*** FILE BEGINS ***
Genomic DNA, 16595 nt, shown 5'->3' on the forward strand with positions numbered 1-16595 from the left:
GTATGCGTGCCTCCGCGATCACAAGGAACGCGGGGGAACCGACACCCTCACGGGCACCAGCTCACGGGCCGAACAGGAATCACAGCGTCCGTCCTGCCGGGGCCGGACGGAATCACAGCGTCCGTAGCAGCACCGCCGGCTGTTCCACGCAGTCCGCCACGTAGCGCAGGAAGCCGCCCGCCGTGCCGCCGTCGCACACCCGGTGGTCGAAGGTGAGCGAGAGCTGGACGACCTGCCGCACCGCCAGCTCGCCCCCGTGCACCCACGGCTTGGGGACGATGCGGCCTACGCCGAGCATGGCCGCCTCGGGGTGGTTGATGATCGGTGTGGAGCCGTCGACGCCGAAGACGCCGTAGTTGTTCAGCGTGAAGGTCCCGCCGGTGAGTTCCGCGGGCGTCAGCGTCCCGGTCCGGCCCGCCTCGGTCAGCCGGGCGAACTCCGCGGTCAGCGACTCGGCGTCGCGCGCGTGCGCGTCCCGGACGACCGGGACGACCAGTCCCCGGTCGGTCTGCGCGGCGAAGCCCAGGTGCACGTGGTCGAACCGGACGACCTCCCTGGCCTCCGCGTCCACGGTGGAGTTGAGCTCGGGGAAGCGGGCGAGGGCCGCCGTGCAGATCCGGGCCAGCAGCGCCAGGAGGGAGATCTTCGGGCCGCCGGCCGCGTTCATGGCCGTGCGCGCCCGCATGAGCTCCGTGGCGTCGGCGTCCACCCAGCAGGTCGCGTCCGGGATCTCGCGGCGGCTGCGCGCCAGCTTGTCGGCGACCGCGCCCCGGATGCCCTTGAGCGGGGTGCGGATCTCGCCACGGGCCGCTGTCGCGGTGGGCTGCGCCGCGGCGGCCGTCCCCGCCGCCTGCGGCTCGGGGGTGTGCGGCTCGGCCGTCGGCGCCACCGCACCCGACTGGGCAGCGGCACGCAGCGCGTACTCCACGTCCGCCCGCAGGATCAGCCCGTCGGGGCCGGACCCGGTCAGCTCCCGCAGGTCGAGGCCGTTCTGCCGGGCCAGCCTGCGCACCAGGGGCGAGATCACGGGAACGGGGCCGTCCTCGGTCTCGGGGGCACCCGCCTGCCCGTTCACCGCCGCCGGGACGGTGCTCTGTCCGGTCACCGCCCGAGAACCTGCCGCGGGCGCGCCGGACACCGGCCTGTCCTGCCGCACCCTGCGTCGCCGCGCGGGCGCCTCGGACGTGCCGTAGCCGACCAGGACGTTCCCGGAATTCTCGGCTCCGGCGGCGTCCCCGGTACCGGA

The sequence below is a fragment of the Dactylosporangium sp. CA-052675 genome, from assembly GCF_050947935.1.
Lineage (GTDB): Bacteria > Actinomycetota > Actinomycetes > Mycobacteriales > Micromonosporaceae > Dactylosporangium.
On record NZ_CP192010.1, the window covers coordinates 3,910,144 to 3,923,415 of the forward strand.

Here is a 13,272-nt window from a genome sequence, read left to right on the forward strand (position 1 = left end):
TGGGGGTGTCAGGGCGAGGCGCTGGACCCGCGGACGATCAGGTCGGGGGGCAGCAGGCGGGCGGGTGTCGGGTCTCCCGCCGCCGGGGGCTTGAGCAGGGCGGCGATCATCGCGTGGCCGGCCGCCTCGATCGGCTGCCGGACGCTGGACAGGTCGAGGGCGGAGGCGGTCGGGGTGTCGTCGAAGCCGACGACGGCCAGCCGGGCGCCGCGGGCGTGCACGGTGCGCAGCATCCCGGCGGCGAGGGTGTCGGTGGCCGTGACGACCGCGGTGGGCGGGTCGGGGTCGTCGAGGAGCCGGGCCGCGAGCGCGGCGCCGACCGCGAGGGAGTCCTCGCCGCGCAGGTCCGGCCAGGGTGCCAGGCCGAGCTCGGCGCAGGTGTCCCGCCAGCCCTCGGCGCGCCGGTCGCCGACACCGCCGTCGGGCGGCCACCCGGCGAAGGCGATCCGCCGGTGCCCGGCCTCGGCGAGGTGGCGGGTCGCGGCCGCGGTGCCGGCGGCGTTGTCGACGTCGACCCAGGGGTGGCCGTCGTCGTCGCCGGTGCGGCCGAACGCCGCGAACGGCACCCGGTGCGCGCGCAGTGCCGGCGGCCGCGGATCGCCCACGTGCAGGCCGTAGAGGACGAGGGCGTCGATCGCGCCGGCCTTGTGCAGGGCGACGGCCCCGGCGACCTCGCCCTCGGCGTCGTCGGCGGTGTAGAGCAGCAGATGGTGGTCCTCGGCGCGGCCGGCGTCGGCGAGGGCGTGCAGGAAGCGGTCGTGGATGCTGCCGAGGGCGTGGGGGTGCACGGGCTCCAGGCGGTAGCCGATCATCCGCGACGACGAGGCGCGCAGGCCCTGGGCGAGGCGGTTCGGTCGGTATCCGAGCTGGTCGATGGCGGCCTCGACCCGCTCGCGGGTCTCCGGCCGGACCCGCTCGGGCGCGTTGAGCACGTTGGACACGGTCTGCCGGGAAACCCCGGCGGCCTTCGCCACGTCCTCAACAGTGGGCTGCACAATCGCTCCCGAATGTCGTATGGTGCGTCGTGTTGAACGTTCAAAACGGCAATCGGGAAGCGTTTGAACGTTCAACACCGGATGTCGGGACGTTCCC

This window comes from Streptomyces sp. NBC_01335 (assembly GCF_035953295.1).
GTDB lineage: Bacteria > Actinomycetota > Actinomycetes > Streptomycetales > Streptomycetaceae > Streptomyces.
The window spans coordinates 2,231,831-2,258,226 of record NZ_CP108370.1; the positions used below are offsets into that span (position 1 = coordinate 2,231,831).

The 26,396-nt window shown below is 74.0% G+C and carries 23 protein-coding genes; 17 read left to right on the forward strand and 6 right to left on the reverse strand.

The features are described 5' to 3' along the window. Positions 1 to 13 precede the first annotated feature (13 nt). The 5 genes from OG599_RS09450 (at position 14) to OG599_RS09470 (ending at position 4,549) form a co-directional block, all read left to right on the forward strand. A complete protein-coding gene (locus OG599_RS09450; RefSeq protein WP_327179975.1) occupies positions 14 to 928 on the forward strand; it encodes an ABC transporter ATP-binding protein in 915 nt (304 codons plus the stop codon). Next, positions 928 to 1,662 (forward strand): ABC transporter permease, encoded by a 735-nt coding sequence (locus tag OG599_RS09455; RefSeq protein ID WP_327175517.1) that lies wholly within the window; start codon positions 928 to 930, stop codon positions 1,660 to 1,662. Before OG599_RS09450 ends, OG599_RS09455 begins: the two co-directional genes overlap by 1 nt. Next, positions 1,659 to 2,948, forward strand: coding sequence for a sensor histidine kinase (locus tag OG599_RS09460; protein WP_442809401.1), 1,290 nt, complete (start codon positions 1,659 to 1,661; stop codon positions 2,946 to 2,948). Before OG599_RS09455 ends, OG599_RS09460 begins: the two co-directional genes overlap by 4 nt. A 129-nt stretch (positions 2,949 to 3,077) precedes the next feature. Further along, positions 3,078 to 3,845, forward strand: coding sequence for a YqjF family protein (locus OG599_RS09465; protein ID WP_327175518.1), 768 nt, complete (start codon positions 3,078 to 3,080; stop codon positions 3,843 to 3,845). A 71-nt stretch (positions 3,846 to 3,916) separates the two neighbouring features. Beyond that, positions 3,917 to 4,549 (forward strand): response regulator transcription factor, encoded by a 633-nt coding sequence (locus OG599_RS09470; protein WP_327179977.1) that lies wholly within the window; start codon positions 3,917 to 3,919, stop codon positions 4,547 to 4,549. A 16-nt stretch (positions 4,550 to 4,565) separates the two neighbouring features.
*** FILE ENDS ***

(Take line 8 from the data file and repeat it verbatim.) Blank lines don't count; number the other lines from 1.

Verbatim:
This window comes from Streptomyces sp. NBC_01335 (assembly GCF_035953295.1).